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(1) Ultrafast Optical Spectroscopy

Optical spectroscopy in the UV-visible spectral range is mainly sensitive to the occupation and energy of valence orbitals close to Fermi level. We have built a broadband (260-800 nm) femtosecond transient absorption spectrometer for the study of ultrafast processes in heterostructured nanomaterials, quantum dots, perovskites, metal-organic nanoparticles and complexes. 

(2) Ultrafast X-ray Spectroscopy and Scattering at Large-Scale Facilities

The transformation of spectroscopic observables in the UV-visible range into bond distances requires detailed knowledge about the potential energy surfaces of the states involved. While this is clear for small molecules, it becomes more ambiguous when the system grows in complexity and size, e.g. when solute-solvent interactions come into play.

In order to overcome these difficulties, we use probing methods based on high-energy radiation (X-rays) or particles (electrons) to probe the systems under study. The high energy entails a short wavelength which is used to obtain the desired atomic-spatial resolution, without the necessity of a priori knowledge about potential energy surfaces.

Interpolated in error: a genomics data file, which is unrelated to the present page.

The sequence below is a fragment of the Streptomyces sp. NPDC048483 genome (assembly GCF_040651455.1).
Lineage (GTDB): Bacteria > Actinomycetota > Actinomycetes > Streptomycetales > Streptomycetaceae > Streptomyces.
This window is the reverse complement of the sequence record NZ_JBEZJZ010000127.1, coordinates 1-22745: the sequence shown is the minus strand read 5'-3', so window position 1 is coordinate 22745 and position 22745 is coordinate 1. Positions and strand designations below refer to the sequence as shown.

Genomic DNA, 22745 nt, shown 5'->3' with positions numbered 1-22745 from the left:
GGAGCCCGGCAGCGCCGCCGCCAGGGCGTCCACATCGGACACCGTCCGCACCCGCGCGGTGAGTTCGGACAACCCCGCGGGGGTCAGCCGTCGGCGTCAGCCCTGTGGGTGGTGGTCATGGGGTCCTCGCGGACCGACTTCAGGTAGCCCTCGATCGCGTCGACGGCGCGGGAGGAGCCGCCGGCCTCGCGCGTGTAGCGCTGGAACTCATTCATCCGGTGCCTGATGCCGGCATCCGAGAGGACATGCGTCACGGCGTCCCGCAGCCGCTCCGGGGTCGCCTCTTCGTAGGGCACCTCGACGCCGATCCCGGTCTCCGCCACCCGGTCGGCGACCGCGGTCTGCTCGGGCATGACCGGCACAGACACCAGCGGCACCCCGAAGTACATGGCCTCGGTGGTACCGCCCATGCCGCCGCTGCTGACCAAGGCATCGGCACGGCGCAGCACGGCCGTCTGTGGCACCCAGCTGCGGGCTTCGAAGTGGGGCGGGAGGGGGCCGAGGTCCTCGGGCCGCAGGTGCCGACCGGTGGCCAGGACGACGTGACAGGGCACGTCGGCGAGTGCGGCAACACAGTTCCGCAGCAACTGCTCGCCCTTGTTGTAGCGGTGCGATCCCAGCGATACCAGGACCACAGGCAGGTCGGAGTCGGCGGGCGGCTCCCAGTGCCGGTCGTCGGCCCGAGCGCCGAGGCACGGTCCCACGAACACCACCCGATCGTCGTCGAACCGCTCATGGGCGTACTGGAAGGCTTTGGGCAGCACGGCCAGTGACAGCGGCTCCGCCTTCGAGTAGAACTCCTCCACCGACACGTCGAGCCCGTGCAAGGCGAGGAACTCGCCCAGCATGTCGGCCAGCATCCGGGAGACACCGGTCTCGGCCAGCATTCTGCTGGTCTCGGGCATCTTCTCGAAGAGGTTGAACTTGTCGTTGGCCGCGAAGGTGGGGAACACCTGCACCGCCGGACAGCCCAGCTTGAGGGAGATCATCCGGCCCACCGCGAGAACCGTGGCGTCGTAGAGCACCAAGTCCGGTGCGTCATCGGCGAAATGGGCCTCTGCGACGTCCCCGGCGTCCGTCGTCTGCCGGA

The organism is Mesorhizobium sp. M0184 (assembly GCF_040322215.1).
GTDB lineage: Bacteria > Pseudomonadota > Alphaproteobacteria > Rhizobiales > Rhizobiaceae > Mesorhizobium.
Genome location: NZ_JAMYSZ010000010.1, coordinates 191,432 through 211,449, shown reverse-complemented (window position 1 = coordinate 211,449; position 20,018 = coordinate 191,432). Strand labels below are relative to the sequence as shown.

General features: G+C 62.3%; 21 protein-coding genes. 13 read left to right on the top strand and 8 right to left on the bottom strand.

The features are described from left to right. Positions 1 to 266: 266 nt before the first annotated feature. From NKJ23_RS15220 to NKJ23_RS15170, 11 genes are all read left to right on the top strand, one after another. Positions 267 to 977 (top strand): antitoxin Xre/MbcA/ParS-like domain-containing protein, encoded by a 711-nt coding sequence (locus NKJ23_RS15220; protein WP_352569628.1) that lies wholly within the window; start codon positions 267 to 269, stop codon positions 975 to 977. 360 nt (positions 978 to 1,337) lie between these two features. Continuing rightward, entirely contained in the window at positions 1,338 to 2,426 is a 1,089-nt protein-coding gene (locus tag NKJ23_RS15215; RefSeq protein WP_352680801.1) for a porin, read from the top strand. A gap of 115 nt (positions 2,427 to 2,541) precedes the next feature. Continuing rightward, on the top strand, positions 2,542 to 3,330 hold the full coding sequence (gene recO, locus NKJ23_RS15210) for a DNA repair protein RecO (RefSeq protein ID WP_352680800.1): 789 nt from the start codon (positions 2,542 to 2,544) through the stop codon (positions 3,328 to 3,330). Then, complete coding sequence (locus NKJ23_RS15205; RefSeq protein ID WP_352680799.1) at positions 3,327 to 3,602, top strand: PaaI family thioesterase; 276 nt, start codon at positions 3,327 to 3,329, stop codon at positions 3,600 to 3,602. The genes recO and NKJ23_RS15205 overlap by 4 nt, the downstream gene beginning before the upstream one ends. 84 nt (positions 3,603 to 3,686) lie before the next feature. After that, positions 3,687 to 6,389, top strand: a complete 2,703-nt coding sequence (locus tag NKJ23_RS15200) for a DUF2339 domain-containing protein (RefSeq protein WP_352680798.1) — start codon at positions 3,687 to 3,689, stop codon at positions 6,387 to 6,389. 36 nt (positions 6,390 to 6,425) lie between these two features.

X-ray absorption spectroscopy (XAS) is particularly appealing for the study of (metal-organic) molecular materials and heterogeneous nanomaterials, as it is an element-specific local probe of both the electronic and geometric structure, and it can be implemented in any medium. In our lab, we use short (fs-ps) X-ray pulses from synchrotron radiation facilities or X-ray free-electron lasers (XFEL) to probe the dynamics after excitation with a fs/ps laser pulse. Dedicated computer codes are employed to simulate and fit the X-ray spectra and diffraction patterns in order to extract the excited-state dynamics.


(3) Ultrafast Electron Microscopy

We exploit the high spatial and temporal resolutions of ultrafast electron microscopy (UEM) to reveal the electronic and structural dynamics of nanostructured materials. Compared to ultrafast optical and X-ray methods, UEM exhibits a superior spatial imaging resolution (sub-nm), and it offers the possibility to characterize morphology (via imaging), geometric structure (via diffraction), and electronic structure (via spectroscopy, EELS) of materials - all within the same table-top setup.    

UEM is now becoming an increasingly attractive tool that combines the atomic-scale spatial resolution of conventional TEM, with the high temporal (fs-ns) resolution of optical spectroscopy.

The principle of UEM is based on the generation of ultrashort electron pulses using the photoelectric effect at the cathode. Reversible excited-state processes can be studied in stroboscopic mode at high repetition rates, while irreversible processes are probed by single-shot and movie-mode detection.

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